Multi state enrollment in private health plans sold by Dayton-based CareSource spiked this year by about 20 percent, underscoring continued demand for coverage under the Affordable Care Act in many parts of the country.
While enrollment was down a tad in Ohio, the numbers for CareSource were up sharply in three of the four states where the company sells health insurance through federal and state-based exchanges created by the health reform law.
In Kentucky, enrollment in CareSource health plans for 2017 coverage more than doubled to 32,033, up from 14,433 for 2016 coverage, according to the company’s final tally at the end of open enrollment for this year.
Enrollment in West Virginia, CareSource’s newest market, more than tripled to 6,392 from 1,447 over the same period. Meanwhile, in Indiana, CarSource’s second-largest market for exchange-based health plans, enrollment was up about 24 percent to 42,493 from 34,324.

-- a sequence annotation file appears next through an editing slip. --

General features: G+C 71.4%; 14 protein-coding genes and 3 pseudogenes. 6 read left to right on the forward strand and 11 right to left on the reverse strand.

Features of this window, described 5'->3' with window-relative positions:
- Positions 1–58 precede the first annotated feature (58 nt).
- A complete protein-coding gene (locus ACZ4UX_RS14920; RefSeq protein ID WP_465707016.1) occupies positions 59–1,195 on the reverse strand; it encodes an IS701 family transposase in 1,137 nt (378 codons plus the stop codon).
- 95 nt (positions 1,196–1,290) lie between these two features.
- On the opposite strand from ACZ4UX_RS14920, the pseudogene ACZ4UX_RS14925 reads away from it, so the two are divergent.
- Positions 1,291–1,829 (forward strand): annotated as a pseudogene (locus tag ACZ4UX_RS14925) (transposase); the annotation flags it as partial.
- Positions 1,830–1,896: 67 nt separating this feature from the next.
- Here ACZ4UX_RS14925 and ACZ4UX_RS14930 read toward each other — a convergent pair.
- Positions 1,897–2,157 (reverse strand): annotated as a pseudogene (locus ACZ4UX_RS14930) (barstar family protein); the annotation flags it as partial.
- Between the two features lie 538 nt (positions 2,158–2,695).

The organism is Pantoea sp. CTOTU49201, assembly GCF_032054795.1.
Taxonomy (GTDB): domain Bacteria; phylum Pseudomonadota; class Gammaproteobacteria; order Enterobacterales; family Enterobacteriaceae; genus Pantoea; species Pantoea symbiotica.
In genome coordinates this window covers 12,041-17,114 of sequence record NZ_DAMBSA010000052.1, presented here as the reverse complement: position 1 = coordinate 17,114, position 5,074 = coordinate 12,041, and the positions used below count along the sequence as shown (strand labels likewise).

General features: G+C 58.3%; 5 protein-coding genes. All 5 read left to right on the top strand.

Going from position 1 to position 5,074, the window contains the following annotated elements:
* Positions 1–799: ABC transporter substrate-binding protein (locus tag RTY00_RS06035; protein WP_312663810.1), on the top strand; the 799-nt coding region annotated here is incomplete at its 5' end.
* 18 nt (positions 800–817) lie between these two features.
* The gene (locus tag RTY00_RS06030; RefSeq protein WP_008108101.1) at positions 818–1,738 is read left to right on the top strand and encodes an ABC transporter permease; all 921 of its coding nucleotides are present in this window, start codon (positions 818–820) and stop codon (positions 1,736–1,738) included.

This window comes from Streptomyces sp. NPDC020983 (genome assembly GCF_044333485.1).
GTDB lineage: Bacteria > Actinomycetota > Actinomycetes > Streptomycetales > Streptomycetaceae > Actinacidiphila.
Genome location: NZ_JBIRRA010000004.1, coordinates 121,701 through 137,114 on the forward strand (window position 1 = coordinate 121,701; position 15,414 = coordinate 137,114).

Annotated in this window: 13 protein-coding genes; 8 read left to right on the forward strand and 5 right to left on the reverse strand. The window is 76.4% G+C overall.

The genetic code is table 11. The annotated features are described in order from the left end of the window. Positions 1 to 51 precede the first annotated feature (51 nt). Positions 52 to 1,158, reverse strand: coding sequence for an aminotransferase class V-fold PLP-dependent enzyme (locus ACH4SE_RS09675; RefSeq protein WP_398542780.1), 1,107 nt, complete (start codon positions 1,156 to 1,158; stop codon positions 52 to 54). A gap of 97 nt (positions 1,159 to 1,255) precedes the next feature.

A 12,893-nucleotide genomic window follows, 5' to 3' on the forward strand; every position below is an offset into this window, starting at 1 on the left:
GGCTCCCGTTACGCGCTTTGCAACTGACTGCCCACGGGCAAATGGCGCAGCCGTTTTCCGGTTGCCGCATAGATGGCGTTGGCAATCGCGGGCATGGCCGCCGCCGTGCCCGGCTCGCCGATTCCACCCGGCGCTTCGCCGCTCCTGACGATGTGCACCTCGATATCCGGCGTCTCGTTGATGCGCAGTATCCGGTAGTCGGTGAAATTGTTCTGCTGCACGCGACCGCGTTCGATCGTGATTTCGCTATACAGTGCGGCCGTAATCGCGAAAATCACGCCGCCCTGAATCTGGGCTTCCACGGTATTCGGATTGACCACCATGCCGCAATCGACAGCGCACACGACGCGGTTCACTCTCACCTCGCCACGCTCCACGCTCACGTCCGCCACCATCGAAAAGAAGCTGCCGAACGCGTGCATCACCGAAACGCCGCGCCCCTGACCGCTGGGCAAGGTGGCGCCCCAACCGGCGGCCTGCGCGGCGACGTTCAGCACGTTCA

CareSource enrollment in Ohio slipped about 2 percent from 77,904 to 71,586, reflecting the statewide trend in which overall enrollment for all health insurers in the state exchange also fell about 2 percent from last year to 238,843, according to government figures.
Experts attribute the dip, at least in part, to doubts about the fate of the health care law, commonly known as Obamacare, which is under attack by President Donald Trump and Congressional Republicans who have vowed to overhaul the law.
In addition, experts say, an improving economy has led to more job-based health coverage, diminishing the need for the government subsidized, income-based exchange plans.